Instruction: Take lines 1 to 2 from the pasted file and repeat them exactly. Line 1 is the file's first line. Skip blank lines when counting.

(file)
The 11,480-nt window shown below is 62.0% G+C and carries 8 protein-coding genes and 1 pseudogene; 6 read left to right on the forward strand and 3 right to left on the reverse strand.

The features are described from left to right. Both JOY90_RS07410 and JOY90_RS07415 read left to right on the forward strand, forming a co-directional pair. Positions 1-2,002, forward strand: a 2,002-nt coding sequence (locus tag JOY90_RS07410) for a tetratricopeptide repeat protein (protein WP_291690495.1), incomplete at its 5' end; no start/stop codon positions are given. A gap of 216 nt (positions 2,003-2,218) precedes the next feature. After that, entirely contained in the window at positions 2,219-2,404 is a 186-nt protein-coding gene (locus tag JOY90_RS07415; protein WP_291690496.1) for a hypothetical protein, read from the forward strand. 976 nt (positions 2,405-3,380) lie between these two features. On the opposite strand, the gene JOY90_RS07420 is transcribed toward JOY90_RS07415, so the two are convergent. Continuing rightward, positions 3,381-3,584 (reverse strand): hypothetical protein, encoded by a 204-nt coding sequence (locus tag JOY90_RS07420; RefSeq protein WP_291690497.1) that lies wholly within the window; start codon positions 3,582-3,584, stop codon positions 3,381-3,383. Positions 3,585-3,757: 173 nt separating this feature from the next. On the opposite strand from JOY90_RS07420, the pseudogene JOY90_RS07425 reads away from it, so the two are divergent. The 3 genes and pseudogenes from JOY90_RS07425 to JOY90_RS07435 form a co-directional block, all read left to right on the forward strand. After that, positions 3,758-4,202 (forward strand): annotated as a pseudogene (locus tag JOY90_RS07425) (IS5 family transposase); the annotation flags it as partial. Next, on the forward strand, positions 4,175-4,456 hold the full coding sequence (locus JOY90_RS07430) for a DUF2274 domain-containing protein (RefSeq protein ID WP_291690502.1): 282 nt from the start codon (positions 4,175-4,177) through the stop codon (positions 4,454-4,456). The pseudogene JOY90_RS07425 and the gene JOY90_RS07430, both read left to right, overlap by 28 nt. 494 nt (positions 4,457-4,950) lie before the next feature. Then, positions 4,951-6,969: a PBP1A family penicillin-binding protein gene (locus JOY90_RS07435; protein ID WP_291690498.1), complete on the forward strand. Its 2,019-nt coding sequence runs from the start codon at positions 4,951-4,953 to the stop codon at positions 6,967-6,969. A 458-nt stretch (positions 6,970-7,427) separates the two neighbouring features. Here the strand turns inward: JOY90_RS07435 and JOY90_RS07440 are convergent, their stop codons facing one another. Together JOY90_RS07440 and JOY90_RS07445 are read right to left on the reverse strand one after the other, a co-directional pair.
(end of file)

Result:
The 11,480-nt window shown below is 62.0% G+C and carries 8 protein-coding genes and 1 pseudogene; 6 read left to right on the forward strand and 3 right to left on the reverse strand.

The features are described from left to right. Both JOY90_RS07410 and JOY90_RS07415 read left to right on the forward strand, forming a co-directional pair. Positions 1-2,002, forward strand: a 2,002-nt coding sequence (locus tag JOY90_RS07410) for a tetratricopeptide repeat protein (protein WP_291690495.1), incomplete at its 5' end; no start/stop codon positions are given. A gap of 216 nt (positions 2,003-2,218) precedes the next feature. After that, entirely contained in the window at positions 2,219-2,404 is a 186-nt protein-coding gene (locus tag JOY90_RS07415; protein WP_291690496.1) for a hypothetical protein, read from the forward strand. 976 nt (positions 2,405-3,380) lie between these two features. On the opposite strand, the gene JOY90_RS07420 is transcribed toward JOY90_RS07415, so the two are convergent. Continuing rightward, positions 3,381-3,584 (reverse strand): hypothetical protein, encoded by a 204-nt coding sequence (locus tag JOY90_RS07420; RefSeq protein WP_291690497.1) that lies wholly within the window; start codon positions 3,582-3,584, stop codon positions 3,381-3,383. Positions 3,585-3,757: 173 nt separating this feature from the next. On the opposite strand from JOY90_RS07420, the pseudogene JOY90_RS07425 reads away from it, so the two are divergent. The 3 genes and pseudogenes from JOY90_RS07425 to JOY90_RS07435 form a co-directional block, all read left to right on the forward strand. After that, positions 3,758-4,202 (forward strand): annotated as a pseudogene (locus tag JOY90_RS07425) (IS5 family transposase); the annotation flags it as partial. Next, on the forward strand, positions 4,175-4,456 hold the full coding sequence (locus JOY90_RS07430) for a DUF2274 domain-containing protein (RefSeq protein ID WP_291690502.1): 282 nt from the start codon (positions 4,175-4,177) through the stop codon (positions 4,454-4,456). The pseudogene JOY90_RS07425 and the gene JOY90_RS07430, both read left to right, overlap by 28 nt. 494 nt (positions 4,457-4,950) lie before the next feature. Then, positions 4,951-6,969: a PBP1A family penicillin-binding protein gene (locus JOY90_RS07435; protein ID WP_291690498.1), complete on the forward strand. Its 2,019-nt coding sequence runs from the start codon at positions 4,951-4,953 to the stop codon at positions 6,967-6,969. A 458-nt stretch (positions 6,970-7,427) separates the two neighbouring features. Here the strand turns inward: JOY90_RS07435 and JOY90_RS07440 are convergent, their stop codons facing one another. Together JOY90_RS07440 and JOY90_RS07445 are read right to left on the reverse strand one after the other, a co-directional pair.